October | YouTube (Rising Sun Films)

October packs as much as you can ask from a Bollywood music album

On par

There are certain directors you trust with music. Shoojit Sircar is one of them. With Vicky Donor, Piku and Yahaan in his repertoire, we placed our bets on October being one of the finer Bollywood albums to come out in 2018. Did the Varun Dhawan starrer live up to expectations?

‘Theher Ja’ is composed by Abhishek Arora, a soothing, and upbeat composition (and also features on A Humming Heart’s inaugural monthly playlist where our writers pick the best music of the month). Armaan Malik’s ability of singing was never questioned, and he does a good job handling the song but it is Arora’s superb melodic sense that stands out. The electronic arrangement and the melody showcase his keen intuition as a composer.

It was surprising to see Anupam Roy listed as the composer for ‘Tab Bhi Tu’. Not because director Shoojit Sircar employed Roy – he did wonders in Piku and then in Pink for Rising Sun Films – but because the melody is so unlike anything he has composed in his Bollywood career. ‘Tab Bhi Tu’ sees Rahat Fateh Ali Khan crooning, an average melody. The song is a perfect Bhatt camp fit, and that sound is just dated.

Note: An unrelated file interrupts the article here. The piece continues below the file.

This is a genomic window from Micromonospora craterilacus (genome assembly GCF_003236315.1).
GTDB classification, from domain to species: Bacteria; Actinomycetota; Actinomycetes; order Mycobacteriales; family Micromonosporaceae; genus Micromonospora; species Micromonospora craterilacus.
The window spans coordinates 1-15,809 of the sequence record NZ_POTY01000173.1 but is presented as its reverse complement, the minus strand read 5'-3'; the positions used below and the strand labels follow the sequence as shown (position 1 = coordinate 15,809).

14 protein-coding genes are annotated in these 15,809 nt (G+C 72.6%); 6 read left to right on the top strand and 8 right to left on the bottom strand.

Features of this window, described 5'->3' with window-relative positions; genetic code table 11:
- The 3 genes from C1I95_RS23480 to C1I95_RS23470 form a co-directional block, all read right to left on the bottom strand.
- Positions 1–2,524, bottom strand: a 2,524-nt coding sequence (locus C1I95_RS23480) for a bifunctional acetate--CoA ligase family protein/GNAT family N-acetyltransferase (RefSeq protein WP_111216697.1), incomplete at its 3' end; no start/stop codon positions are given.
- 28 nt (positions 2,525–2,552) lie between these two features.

Shantanu Moitra has three songs in October. ‘October Theme’ was met with a great response after the trailer of the film was released. The primary instrument used is the violin, played by Rohan Roy and backed by Maria Ten and Polina Romanova. Moitra also employs the cello, harp and viola to great use.

Moitra composed, Swanand Kirkire penned and Sunidhi Chauhan sung ‘Manwaa’ is the other standout track in the album. The sound is that of a typical ‘journey song’. The melody is engaging, as is the instrumentation. Pronob Biswas layers the song with Hindustani classical vocals in the background, which make the song more enjoyable. Further proof that a good singer can elevate a song a great deal.

Moitra’s final track is ‘Chal’, sung by Monali Thakur. The song takes a while to grow on you, and perhaps the same can be said of Thakur’s vocals. Ankur Mukherjee’s guitar is particularly charming.

So did October live up to the expectations of being one of the albums to look out for this year? Not entirely, but the five-track album is original, with no remixes, comprising two good songs and another that grows in confidence as it progresses – in today’s times, that’s about as much you can ask from a Bollywood music album.